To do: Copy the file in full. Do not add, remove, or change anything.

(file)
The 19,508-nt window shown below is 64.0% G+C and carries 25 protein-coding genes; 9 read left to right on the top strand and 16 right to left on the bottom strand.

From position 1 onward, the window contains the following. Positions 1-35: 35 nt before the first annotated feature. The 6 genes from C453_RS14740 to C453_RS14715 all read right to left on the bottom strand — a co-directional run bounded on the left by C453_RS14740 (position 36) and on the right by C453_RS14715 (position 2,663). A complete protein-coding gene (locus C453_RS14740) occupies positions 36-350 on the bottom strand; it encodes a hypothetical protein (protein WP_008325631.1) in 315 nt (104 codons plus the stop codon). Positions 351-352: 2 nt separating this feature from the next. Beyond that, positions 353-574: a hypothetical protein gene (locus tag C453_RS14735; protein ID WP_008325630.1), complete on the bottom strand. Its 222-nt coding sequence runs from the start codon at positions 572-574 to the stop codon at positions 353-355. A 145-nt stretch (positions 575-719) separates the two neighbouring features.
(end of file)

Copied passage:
The 19,508-nt window shown below is 64.0% G+C and carries 25 protein-coding genes; 9 read left to right on the top strand and 16 right to left on the bottom strand.

From position 1 onward, the window contains the following. Positions 1-35: 35 nt before the first annotated feature. The 6 genes from C453_RS14740 to C453_RS14715 all read right to left on the bottom strand — a co-directional run bounded on the left by C453_RS14740 (position 36) and on the right by C453_RS14715 (position 2,663). A complete protein-coding gene (locus C453_RS14740) occupies positions 36-350 on the bottom strand; it encodes a hypothetical protein (protein WP_008325631.1) in 315 nt (104 codons plus the stop codon). Positions 351-352: 2 nt separating this feature from the next. Beyond that, positions 353-574: a hypothetical protein gene (locus tag C453_RS14735; protein ID WP_008325630.1), complete on the bottom strand. Its 222-nt coding sequence runs from the start codon at positions 572-574 to the stop codon at positions 353-355. A 145-nt stretch (positions 575-719) separates the two neighbouring features.